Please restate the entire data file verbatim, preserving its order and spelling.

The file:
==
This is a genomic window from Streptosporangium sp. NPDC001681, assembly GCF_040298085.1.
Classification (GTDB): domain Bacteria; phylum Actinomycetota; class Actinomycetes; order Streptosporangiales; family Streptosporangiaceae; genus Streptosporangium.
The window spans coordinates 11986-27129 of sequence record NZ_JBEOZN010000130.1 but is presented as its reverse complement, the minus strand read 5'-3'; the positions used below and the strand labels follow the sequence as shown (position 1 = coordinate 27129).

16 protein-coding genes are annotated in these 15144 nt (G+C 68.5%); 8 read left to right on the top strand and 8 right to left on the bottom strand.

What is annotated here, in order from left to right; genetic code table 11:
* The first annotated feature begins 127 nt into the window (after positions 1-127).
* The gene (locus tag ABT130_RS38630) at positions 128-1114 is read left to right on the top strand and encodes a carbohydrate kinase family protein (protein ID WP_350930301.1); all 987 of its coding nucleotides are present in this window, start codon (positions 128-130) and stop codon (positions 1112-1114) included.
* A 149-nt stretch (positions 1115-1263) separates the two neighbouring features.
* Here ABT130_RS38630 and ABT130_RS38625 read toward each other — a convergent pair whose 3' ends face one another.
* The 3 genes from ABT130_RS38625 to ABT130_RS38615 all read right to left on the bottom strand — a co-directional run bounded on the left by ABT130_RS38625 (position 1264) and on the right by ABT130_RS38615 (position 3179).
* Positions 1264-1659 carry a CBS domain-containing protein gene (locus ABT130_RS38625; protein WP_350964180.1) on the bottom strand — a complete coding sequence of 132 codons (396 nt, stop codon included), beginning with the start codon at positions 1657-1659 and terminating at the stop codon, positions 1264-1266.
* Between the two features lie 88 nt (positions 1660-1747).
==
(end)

This is a genomic window from Streptosporangium sp. NPDC001681, assembly GCF_040298085.1.
Classification (GTDB): domain Bacteria; phylum Actinomycetota; class Actinomycetes; order Streptosporangiales; family Streptosporangiaceae; genus Streptosporangium.
The window spans coordinates 11986-27129 of sequence record NZ_JBEOZN010000130.1 but is presented as its reverse complement, the minus strand read 5'-3'; the positions used below and the strand labels follow the sequence as shown (position 1 = coordinate 27129).

16 protein-coding genes are annotated in these 15144 nt (G+C 68.5%); 8 read left to right on the top strand and 8 right to left on the bottom strand.

What is annotated here, in order from left to right; genetic code table 11:
* The first annotated feature begins 127 nt into the window (after positions 1-127).
* The gene (locus tag ABT130_RS38630) at positions 128-1114 is read left to right on the top strand and encodes a carbohydrate kinase family protein (protein ID WP_350930301.1); all 987 of its coding nucleotides are present in this window, start codon (positions 128-130) and stop codon (positions 1112-1114) included.
* A 149-nt stretch (positions 1115-1263) separates the two neighbouring features.
* Here ABT130_RS38630 and ABT130_RS38625 read toward each other — a convergent pair whose 3' ends face one another.
* The 3 genes from ABT130_RS38625 to ABT130_RS38615 all read right to left on the bottom strand — a co-directional run bounded on the left by ABT130_RS38625 (position 1264) and on the right by ABT130_RS38615 (position 3179).
* Positions 1264-1659 carry a CBS domain-containing protein gene (locus ABT130_RS38625; protein WP_350964180.1) on the bottom strand — a complete coding sequence of 132 codons (396 nt, stop codon included), beginning with the start codon at positions 1657-1659 and terminating at the stop codon, positions 1264-1266.
* Between the two features lie 88 nt (positions 1660-1747).